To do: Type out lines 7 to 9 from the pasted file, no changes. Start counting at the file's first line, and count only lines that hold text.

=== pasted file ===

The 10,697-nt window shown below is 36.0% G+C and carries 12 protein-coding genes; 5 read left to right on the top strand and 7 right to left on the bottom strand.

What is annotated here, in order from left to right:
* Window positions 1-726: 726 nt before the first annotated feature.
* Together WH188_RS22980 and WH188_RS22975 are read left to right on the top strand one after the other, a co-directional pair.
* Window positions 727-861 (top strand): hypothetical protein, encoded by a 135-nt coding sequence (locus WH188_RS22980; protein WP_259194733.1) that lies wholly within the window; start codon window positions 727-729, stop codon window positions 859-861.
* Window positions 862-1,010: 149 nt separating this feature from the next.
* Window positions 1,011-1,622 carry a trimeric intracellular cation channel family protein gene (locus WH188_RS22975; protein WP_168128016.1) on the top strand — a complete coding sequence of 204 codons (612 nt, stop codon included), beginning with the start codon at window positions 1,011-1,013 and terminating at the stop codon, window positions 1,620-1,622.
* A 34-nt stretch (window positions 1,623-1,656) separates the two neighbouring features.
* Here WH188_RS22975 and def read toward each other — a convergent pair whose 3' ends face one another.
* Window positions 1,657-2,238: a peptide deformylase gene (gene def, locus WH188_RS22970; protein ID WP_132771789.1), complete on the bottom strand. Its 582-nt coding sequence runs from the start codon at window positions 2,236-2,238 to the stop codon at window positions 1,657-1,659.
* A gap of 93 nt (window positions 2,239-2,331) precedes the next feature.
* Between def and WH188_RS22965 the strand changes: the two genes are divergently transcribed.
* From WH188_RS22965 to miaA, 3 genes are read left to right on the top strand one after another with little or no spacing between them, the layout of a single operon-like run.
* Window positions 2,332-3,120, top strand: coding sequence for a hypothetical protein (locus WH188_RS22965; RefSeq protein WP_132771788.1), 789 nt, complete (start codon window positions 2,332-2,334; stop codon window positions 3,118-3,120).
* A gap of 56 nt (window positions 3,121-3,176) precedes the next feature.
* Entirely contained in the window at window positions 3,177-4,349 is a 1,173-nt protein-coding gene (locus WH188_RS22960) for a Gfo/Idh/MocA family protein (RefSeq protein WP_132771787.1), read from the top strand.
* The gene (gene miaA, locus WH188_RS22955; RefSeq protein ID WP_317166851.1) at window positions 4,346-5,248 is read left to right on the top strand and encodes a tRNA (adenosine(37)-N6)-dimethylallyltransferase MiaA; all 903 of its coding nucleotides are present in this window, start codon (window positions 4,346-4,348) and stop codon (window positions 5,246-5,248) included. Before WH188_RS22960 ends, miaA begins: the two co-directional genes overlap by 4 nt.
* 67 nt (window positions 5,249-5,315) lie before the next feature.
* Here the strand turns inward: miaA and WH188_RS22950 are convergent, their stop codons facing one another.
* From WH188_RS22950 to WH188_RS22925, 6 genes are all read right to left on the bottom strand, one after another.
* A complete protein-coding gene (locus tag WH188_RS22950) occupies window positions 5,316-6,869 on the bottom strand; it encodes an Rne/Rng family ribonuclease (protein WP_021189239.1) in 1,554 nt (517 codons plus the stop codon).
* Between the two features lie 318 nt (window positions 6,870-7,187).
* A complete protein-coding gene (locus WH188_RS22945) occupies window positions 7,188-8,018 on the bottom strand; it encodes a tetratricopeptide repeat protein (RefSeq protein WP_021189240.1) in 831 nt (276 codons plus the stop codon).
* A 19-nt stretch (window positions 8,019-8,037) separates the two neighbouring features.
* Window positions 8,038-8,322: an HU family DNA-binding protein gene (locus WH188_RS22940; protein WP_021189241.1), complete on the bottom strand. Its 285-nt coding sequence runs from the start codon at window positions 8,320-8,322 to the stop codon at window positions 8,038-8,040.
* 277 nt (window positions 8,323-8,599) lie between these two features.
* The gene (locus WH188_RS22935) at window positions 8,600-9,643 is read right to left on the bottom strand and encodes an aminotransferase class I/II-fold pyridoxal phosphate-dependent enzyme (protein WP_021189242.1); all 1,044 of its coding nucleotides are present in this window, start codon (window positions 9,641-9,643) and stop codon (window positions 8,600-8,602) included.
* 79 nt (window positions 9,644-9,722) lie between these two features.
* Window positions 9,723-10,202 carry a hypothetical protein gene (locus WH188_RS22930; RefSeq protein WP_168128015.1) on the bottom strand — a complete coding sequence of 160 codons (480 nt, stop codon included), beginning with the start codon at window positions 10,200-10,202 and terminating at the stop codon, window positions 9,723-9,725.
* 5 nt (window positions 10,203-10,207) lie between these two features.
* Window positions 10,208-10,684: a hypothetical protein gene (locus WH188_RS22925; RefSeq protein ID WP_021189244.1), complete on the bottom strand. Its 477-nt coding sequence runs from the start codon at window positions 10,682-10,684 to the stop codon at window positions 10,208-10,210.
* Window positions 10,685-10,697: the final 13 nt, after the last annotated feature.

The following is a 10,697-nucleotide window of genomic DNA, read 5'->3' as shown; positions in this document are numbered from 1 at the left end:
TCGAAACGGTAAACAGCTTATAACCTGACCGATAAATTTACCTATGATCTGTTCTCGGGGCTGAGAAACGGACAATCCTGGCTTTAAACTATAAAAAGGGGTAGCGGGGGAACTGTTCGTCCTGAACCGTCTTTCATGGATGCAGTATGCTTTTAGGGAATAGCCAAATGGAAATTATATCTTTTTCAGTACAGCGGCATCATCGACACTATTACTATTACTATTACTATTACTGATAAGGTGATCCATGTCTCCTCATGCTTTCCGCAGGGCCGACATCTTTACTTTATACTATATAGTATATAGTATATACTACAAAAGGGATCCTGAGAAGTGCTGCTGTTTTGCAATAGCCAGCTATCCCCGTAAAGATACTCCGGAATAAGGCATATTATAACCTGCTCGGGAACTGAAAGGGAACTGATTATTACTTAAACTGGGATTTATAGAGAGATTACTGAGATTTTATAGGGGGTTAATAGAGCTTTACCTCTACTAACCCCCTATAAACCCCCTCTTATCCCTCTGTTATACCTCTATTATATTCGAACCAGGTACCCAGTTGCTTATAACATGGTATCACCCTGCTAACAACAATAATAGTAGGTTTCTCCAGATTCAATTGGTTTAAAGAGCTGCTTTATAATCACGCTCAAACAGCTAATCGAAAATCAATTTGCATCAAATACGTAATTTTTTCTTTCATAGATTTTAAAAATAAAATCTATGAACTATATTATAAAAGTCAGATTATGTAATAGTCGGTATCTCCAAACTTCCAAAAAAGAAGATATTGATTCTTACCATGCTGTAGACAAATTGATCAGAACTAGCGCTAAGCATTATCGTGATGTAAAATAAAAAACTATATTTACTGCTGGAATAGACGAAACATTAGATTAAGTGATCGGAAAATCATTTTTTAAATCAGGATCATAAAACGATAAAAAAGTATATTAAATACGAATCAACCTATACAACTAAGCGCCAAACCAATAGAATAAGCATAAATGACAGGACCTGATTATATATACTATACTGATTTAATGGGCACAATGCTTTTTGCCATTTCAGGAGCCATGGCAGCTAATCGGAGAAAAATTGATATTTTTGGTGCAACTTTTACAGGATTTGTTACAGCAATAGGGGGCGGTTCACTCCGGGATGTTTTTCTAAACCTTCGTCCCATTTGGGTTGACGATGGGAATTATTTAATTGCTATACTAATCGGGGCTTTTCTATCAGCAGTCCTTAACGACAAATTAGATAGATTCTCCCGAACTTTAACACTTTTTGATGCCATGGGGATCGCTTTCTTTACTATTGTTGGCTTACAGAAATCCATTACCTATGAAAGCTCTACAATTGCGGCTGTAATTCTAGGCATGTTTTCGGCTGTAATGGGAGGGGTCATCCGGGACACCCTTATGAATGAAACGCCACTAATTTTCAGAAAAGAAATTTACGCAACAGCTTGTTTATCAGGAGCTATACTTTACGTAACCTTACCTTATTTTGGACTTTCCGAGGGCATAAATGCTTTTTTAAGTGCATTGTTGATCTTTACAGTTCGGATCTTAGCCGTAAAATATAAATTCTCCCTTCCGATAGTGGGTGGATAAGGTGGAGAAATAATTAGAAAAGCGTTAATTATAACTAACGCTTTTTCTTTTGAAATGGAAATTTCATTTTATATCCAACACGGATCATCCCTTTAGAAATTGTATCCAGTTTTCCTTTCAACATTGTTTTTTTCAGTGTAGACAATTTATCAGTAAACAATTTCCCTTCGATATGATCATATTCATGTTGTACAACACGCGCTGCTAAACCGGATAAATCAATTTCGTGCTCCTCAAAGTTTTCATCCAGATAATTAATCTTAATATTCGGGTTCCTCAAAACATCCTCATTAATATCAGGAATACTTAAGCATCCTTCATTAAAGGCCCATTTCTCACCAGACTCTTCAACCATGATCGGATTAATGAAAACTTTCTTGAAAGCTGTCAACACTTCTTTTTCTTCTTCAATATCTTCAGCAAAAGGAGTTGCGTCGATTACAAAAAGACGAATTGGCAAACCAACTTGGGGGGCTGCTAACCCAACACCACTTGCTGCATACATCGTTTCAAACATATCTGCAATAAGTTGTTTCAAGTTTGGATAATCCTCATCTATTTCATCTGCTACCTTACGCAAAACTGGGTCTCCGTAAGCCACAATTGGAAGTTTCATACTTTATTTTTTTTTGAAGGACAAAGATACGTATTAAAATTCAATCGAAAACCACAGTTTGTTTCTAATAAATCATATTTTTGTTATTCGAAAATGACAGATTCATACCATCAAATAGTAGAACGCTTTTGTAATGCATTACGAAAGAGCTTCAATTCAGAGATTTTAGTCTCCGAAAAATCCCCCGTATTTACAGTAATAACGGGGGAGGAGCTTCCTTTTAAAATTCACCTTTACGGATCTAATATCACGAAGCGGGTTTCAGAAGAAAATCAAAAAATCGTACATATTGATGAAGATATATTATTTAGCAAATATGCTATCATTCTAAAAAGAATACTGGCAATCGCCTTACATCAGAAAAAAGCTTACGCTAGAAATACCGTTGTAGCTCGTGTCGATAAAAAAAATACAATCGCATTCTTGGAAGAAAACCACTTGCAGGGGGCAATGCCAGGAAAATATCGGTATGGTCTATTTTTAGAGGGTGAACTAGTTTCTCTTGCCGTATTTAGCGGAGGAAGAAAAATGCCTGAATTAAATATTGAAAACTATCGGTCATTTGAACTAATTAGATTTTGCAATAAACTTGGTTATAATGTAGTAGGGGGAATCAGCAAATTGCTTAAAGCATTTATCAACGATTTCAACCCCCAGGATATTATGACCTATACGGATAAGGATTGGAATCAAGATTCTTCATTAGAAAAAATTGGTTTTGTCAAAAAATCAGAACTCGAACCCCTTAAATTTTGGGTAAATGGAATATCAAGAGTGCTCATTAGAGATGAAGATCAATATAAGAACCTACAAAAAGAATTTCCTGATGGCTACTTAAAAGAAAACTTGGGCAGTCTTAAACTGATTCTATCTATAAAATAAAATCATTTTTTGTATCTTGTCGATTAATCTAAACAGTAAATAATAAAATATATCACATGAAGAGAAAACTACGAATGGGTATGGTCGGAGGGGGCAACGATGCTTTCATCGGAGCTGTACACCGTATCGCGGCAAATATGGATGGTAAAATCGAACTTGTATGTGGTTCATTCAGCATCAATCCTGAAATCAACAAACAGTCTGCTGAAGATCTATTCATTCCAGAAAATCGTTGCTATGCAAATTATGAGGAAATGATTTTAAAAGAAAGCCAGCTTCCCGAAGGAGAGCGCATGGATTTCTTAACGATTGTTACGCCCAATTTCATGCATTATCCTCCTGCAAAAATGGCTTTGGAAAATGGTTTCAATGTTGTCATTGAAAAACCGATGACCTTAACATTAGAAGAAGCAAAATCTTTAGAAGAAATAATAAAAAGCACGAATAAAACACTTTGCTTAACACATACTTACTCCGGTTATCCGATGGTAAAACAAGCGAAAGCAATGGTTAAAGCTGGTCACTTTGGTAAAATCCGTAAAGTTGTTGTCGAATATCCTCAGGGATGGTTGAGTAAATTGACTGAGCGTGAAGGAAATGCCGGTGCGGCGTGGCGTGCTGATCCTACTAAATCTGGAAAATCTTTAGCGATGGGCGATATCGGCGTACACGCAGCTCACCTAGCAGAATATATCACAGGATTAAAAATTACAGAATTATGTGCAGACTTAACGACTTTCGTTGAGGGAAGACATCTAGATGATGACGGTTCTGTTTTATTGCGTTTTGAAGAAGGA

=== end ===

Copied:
* Window positions 1,011-1,622 carry a trimeric intracellular cation channel family protein gene (locus WH188_RS22975; protein WP_168128016.1) on the top strand — a complete coding sequence of 204 codons (612 nt, stop codon included), beginning with the start codon at window positions 1,011-1,013 and terminating at the stop codon, window positions 1,620-1,622.
* A 34-nt stretch (window positions 1,623-1,656) separates the two neighbouring features.
* Here WH188_RS22975 and def read toward each other — a convergent pair whose 3' ends face one another.